India’s state-owned bank chief executive officers (CEOs) and executive directors can now spend up to 50 days in foreign locations to explore new markets, meet foreign investors, correspondent banks, or get a first-hand experience of best practices of other banks.
Under existing norms, the CEO of a state-owned bank that has branches overseas was allowed to spend only up to 20 days abroad in a year, and CEOs of banks that don’t have overseas operations, can go for 10 days.
In case CEOs and EDs need to spend more days, they needed to take approval from the finance ministry.
“The finance ministry has decided to relax the travel norms for bank chiefs keeping in mind the growing demand and necessity for senior bankers to travel outside the country for business development,” a government official told HT on the condition of anonymity.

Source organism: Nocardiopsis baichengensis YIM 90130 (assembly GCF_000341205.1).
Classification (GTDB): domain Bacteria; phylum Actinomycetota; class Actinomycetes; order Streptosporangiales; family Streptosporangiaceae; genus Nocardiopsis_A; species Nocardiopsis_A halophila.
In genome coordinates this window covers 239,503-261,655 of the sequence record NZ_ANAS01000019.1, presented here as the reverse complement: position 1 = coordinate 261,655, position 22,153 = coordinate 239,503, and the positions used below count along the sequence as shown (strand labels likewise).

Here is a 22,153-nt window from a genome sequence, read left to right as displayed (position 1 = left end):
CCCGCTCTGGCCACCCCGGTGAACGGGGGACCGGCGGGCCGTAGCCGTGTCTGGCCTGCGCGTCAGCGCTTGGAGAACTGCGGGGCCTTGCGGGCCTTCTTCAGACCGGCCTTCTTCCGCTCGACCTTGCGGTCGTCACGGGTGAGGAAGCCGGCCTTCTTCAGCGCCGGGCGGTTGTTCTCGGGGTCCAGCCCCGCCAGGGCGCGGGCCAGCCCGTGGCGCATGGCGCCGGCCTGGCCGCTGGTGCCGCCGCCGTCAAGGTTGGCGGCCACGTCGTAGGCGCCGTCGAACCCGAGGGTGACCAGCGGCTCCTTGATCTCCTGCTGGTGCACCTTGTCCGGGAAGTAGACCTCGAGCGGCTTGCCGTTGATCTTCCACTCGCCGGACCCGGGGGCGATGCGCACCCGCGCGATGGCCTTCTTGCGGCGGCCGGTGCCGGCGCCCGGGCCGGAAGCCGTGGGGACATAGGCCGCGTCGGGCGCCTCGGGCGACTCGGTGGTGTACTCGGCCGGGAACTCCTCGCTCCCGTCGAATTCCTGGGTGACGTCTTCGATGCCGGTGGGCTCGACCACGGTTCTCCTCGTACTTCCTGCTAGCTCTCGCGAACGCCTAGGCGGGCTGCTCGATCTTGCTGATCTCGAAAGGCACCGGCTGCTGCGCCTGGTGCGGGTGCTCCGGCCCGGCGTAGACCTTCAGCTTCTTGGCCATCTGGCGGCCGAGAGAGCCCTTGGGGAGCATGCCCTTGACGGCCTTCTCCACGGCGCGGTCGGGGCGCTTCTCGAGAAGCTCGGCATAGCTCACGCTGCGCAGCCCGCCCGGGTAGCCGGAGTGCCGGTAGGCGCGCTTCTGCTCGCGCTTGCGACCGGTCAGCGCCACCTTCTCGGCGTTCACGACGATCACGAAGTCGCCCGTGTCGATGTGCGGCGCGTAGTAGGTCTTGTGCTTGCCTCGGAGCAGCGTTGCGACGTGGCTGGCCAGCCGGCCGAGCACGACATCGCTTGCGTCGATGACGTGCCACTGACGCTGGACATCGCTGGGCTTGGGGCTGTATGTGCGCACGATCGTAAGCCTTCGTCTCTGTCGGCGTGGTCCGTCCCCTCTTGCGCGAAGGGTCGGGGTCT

The government wants public sector banks to adopt the best global practices and also tap overseas markets for growth and expanding their networks.
Global ratings agency Moody’s recently downgraded the credit rating of India’s largest bank State Bank of India (SBI) and other banks. While it has evoked strong reactions from the government, it has also served as a wake up call.
“The government wants public sector banks’ management to acquire the best technical knowhow and also map their footprints abroad,” he said.
The restriction on travel for bank chairmen had proved to be a deterrent for state-owned banks especially SBI, Bank of Baroda and PNB, which have sizeable offshore businesses.
The finance ministry will shortly move the Cabinet for a Rs 4,50,000-crore cash infusion programme to bolster the capital base of public sector banks spread over a 10-year period.